General solicitation comes with significant new requirements for entrepreneurs (issuers). Issuers must take “reasonable steps to verify” that all purchasers are accredited investors (for definition see: www.sec.gov/answers/accred.htm). The SEC has provided a flexible, “principles‐based methodology” to make this determination. After taking “reasonable steps,” an issuer must reasonably believe the purchaser is accredited (and not otherwise have knowledge that he/she is not). “Absolute proof” is not the standard, but issuers must document steps taken to verify.
The SEC also provided four alternative, non‐mandatory, non‐exclusive verification methods. These would require the issuer (or a third party) to verify income or net worth of investors, by reviewing detailed financial documentation such as IRS tax forms, banks statements, appraisals and credit reports. We believe these methods place unreasonable, costly, and dangerous burdens on both entrepreneurs and investors – and raise untenable privacy, cost, and complexity concerns.
Fortunately, their use should be unnecessary when dealing with an Established Angel Group. The Angel Capital Association (ACA), of which we are a member, has provided guidance on applying the principles‐based methodology when seeking funding from an Established Angel Group (EAG) such as Keiretsu Forum Mid-Atlantic. This guidance is available at:
The Keiretsu Forum Mid-Atlantic and South-East Regions support this methodology, and we require entrepreneurs seeking funding from our organization to consult with legal counsel to gain assurance that reliance on EAG membership will meet the verification test. We recognize these rules are complex, but all applicants are also expected to understand and be in compliance with all applicable SEC requirements.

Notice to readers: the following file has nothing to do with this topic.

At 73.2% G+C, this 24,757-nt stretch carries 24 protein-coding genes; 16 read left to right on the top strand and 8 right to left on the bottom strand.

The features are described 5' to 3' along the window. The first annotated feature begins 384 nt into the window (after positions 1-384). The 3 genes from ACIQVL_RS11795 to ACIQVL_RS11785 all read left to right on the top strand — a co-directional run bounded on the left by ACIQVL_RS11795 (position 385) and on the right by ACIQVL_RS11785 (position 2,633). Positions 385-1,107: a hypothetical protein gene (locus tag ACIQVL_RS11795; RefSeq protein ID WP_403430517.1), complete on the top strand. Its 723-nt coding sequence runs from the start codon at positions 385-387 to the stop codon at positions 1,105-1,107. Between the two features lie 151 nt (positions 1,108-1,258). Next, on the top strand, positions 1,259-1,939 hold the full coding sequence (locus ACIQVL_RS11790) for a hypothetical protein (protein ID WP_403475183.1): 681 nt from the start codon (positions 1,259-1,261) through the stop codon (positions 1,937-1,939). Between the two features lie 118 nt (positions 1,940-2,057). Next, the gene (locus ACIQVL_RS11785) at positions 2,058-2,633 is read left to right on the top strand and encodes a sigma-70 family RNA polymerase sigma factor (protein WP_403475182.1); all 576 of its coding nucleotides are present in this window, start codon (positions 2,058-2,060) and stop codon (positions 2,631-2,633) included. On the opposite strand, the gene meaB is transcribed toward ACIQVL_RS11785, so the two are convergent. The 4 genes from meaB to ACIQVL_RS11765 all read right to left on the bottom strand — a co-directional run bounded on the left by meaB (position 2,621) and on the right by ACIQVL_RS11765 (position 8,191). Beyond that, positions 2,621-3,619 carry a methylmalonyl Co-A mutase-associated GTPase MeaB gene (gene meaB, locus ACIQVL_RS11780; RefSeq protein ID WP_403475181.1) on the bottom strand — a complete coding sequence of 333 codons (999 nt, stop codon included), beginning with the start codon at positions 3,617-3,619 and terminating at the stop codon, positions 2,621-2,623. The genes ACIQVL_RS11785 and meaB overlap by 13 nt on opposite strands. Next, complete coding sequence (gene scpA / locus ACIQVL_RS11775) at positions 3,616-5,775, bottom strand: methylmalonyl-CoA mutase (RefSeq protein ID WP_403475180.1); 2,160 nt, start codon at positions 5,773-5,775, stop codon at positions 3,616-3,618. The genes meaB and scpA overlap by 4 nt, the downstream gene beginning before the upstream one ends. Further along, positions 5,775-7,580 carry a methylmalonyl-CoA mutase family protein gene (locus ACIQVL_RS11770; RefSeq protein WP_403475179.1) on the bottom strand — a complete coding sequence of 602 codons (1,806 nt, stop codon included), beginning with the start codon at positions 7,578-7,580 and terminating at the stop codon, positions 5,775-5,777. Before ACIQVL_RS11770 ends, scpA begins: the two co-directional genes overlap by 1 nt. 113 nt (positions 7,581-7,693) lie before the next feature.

Since our members, sponsors, and partners are encouraged to bring potential new accredited angel investor members to K4 Forum Meetings entrepreneurs will meet potential investors who are not yet members of our organization and who do not qualify under the EAG classification. These potential investors are not exempt from the disclosure rules under 506(c) and issuers are advised to confirm an investor’s membership status before accepting funding from any accredited investor and to act accordingly.
Keiretsu Forum Regions and Chapters only accept accredited investors for investment membership. Our members will not provide personal financial data to companies seeking investment. We will provide written confirmation on request that any investing member is in good standing at the time of investment. We hope this clarifies our continued interest in early stage investments, while maintaining safety and security of sensitive financial information so our members may continue to actively invest. If you have additional questions, please contact:
A formal legal opinion may be obtained from any of our legal firm sponsors with active emerging growth practices. K4-MA is in the process of working with our Legal Firm Sponsors to establish a through yet affordable certification process:
|Aaron Rabinowitz, Partner||BakerHostetler||PHL||ARabinowitz@BakerLaw.com|
|Elliot Dater, Partner||Schnader Harrison||PIT||EDater@Schnader.com|
|Chris Ezhold, Partner||The Ezold Law Firm||PHL||CEzold@EZoldLaw.com|